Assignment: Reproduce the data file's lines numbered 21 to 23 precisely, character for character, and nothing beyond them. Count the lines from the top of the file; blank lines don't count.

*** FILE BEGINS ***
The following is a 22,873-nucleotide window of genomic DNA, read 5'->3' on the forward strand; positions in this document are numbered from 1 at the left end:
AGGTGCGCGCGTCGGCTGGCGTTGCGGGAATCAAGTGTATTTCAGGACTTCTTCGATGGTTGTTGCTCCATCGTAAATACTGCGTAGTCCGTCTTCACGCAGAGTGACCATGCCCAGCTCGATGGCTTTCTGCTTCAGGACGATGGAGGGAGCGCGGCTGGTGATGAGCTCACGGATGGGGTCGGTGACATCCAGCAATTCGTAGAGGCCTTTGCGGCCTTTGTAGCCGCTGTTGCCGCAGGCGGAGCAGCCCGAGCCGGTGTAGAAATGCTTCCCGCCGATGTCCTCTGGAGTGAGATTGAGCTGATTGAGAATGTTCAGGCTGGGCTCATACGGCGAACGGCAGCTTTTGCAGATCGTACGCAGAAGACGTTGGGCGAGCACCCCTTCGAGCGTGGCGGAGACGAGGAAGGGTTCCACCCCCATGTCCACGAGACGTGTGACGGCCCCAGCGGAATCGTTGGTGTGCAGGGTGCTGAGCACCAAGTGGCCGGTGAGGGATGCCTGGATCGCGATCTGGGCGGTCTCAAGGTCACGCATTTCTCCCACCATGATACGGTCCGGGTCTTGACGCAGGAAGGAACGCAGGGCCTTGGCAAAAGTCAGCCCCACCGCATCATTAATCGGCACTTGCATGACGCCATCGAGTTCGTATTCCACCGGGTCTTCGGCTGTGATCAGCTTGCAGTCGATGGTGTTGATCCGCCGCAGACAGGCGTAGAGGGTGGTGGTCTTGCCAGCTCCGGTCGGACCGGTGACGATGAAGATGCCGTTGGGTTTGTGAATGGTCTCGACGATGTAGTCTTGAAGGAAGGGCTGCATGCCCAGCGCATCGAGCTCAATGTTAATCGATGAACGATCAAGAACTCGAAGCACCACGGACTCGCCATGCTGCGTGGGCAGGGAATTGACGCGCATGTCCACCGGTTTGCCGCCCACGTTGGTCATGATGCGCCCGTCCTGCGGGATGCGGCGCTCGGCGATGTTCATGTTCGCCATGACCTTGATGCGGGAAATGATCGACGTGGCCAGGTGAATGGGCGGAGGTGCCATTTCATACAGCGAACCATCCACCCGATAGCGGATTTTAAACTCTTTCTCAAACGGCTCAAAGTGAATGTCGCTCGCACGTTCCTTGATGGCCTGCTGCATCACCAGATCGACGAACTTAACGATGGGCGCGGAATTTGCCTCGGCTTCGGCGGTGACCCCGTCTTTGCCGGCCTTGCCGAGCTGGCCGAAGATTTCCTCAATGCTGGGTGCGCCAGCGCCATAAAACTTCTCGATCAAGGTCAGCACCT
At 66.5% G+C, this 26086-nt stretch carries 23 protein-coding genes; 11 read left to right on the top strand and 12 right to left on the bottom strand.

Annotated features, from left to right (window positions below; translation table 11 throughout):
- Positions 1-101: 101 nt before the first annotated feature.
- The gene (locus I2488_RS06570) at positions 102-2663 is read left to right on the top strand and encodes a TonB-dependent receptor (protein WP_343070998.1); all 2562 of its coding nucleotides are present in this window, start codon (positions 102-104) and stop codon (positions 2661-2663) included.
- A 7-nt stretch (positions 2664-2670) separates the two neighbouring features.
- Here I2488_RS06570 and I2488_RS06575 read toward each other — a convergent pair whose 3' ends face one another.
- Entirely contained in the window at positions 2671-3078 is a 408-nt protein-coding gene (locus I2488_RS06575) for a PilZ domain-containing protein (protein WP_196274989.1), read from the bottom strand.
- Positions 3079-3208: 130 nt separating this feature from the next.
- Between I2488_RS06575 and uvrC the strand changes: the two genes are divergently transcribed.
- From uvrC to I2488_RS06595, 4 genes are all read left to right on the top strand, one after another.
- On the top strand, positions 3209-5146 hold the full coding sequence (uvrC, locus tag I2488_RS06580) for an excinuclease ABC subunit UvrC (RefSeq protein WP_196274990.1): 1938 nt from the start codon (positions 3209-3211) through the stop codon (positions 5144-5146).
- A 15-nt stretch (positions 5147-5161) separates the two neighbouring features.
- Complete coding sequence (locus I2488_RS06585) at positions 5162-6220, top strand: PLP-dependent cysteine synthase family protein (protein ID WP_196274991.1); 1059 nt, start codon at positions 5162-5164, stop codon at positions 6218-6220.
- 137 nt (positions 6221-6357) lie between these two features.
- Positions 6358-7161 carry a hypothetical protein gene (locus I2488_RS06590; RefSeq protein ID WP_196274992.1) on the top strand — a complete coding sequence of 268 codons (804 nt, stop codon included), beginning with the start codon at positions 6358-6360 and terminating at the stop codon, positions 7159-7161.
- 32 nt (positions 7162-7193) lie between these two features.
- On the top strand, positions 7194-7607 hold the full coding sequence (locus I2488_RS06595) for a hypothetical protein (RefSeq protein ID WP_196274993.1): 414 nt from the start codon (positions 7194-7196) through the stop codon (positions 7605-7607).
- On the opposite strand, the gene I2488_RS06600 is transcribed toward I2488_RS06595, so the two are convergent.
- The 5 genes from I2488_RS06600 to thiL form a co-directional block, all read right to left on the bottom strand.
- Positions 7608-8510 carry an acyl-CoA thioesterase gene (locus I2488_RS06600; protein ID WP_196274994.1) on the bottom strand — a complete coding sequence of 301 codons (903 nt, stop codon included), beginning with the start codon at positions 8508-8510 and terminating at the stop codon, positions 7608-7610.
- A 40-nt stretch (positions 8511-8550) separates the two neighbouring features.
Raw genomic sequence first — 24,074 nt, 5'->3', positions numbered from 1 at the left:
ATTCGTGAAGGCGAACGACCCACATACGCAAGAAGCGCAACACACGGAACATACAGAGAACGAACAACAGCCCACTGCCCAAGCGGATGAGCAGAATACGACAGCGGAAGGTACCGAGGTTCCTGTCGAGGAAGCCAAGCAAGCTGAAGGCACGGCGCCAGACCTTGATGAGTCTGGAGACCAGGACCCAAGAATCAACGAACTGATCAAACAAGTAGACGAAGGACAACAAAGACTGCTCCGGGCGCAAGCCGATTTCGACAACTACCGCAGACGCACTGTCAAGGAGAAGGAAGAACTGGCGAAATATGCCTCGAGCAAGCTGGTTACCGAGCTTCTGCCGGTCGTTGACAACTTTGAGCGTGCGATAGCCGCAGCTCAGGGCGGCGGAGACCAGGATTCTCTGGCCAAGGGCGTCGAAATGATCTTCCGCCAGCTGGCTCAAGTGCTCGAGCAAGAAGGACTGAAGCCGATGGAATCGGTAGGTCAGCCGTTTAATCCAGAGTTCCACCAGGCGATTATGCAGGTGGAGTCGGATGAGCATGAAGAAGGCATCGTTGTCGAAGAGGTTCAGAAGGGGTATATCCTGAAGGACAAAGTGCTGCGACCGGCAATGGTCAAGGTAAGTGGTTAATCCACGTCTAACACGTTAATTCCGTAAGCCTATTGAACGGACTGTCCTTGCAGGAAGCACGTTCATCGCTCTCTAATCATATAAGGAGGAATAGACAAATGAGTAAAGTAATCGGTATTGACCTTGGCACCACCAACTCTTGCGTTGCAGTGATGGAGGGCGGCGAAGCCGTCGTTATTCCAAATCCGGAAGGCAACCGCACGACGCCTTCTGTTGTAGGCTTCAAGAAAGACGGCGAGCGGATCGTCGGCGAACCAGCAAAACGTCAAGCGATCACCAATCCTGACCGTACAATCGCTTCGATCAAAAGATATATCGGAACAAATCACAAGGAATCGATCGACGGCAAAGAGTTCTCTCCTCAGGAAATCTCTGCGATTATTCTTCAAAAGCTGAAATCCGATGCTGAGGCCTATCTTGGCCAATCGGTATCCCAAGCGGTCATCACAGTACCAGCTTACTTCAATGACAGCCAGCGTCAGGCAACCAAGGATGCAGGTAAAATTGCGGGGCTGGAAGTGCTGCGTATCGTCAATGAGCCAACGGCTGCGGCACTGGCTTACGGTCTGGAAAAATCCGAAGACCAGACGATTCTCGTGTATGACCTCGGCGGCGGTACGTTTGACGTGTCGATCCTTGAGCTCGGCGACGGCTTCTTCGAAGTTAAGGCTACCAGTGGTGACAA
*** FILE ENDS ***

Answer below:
- The 5 genes from I2488_RS06600 to thiL form a co-directional block, all read right to left on the bottom strand.
- Positions 7608-8510 carry an acyl-CoA thioesterase gene (locus I2488_RS06600; protein ID WP_196274994.1) on the bottom strand — a complete coding sequence of 301 codons (903 nt, stop codon included), beginning with the start codon at positions 8508-8510 and terminating at the stop codon, positions 7608-7610.
- A 40-nt stretch (positions 8511-8550) separates the two neighbouring features.